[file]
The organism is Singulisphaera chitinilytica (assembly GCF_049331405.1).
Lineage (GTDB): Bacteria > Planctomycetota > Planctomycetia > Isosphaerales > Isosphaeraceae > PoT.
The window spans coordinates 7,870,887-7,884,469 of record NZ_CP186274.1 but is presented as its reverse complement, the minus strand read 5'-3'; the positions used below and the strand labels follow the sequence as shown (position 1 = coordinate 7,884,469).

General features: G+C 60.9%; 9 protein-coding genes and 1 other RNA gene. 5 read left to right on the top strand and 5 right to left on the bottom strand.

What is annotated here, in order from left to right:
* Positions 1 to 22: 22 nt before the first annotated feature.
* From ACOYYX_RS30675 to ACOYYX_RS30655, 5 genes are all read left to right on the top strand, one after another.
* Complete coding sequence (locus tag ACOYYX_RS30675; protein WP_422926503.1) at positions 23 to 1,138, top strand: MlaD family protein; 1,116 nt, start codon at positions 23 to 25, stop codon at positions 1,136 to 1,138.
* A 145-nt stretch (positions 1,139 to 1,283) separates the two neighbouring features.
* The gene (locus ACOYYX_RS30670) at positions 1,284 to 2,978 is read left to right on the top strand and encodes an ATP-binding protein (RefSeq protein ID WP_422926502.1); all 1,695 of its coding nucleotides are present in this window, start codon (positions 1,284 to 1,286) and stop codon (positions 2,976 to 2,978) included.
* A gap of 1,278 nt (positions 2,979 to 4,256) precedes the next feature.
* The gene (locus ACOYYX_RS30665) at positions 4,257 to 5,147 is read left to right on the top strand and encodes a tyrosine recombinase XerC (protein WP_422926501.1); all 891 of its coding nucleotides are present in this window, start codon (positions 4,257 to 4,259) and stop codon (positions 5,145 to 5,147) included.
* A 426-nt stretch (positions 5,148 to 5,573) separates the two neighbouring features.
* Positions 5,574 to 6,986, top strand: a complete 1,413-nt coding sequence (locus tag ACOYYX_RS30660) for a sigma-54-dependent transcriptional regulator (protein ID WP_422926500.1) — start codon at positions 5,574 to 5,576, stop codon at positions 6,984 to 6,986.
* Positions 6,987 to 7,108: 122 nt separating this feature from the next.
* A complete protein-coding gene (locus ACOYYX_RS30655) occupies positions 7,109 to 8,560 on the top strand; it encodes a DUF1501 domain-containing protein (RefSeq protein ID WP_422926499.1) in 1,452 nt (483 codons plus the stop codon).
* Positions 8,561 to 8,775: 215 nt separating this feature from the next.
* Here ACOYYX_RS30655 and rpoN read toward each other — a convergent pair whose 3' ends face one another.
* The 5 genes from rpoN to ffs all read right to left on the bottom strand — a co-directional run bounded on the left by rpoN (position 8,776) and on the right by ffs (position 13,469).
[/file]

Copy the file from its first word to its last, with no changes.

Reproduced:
The organism is Singulisphaera chitinilytica (assembly GCF_049331405.1).
Lineage (GTDB): Bacteria > Planctomycetota > Planctomycetia > Isosphaerales > Isosphaeraceae > PoT.
The window spans coordinates 7,870,887-7,884,469 of record NZ_CP186274.1 but is presented as its reverse complement, the minus strand read 5'-3'; the positions used below and the strand labels follow the sequence as shown (position 1 = coordinate 7,884,469).

General features: G+C 60.9%; 9 protein-coding genes and 1 other RNA gene. 5 read left to right on the top strand and 5 right to left on the bottom strand.

What is annotated here, in order from left to right:
* Positions 1 to 22: 22 nt before the first annotated feature.
* From ACOYYX_RS30675 to ACOYYX_RS30655, 5 genes are all read left to right on the top strand, one after another.
* Complete coding sequence (locus tag ACOYYX_RS30675; protein WP_422926503.1) at positions 23 to 1,138, top strand: MlaD family protein; 1,116 nt, start codon at positions 23 to 25, stop codon at positions 1,136 to 1,138.
* A 145-nt stretch (positions 1,139 to 1,283) separates the two neighbouring features.
* The gene (locus ACOYYX_RS30670) at positions 1,284 to 2,978 is read left to right on the top strand and encodes an ATP-binding protein (RefSeq protein ID WP_422926502.1); all 1,695 of its coding nucleotides are present in this window, start codon (positions 1,284 to 1,286) and stop codon (positions 2,976 to 2,978) included.
* A gap of 1,278 nt (positions 2,979 to 4,256) precedes the next feature.
* The gene (locus ACOYYX_RS30665) at positions 4,257 to 5,147 is read left to right on the top strand and encodes a tyrosine recombinase XerC (protein WP_422926501.1); all 891 of its coding nucleotides are present in this window, start codon (positions 4,257 to 4,259) and stop codon (positions 5,145 to 5,147) included.
* A 426-nt stretch (positions 5,148 to 5,573) separates the two neighbouring features.
* Positions 5,574 to 6,986, top strand: a complete 1,413-nt coding sequence (locus tag ACOYYX_RS30660) for a sigma-54-dependent transcriptional regulator (protein ID WP_422926500.1) — start codon at positions 5,574 to 5,576, stop codon at positions 6,984 to 6,986.
* Positions 6,987 to 7,108: 122 nt separating this feature from the next.
* A complete protein-coding gene (locus ACOYYX_RS30655) occupies positions 7,109 to 8,560 on the top strand; it encodes a DUF1501 domain-containing protein (RefSeq protein ID WP_422926499.1) in 1,452 nt (483 codons plus the stop codon).
* Positions 8,561 to 8,775: 215 nt separating this feature from the next.
* Here ACOYYX_RS30655 and rpoN read toward each other — a convergent pair whose 3' ends face one another.
* The 5 genes from rpoN to ffs all read right to left on the bottom strand — a co-directional run bounded on the left by rpoN (position 8,776) and on the right by ffs (position 13,469).